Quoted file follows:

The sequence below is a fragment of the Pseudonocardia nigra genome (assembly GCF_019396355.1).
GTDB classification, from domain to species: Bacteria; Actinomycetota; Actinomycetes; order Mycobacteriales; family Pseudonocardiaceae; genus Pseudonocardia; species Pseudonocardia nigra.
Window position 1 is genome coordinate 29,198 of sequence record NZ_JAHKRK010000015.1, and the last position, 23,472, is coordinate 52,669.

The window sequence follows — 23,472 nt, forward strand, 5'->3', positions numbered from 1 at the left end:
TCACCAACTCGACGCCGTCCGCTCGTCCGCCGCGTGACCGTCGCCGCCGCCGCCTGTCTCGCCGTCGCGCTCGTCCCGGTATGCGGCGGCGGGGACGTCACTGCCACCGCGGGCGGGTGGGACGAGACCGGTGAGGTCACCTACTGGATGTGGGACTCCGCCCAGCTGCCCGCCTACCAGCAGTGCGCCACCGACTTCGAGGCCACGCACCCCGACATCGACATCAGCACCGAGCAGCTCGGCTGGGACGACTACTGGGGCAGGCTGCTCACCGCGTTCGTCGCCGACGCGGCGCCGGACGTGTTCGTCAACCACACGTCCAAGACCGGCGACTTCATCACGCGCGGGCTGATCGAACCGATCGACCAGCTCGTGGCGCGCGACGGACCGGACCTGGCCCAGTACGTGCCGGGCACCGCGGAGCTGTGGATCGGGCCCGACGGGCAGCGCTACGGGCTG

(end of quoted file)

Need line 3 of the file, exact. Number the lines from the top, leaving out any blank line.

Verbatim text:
Window position 1 is genome coordinate 29,198 of sequence record NZ_JAHKRK010000015.1, and the last position, 23,472, is coordinate 52,669.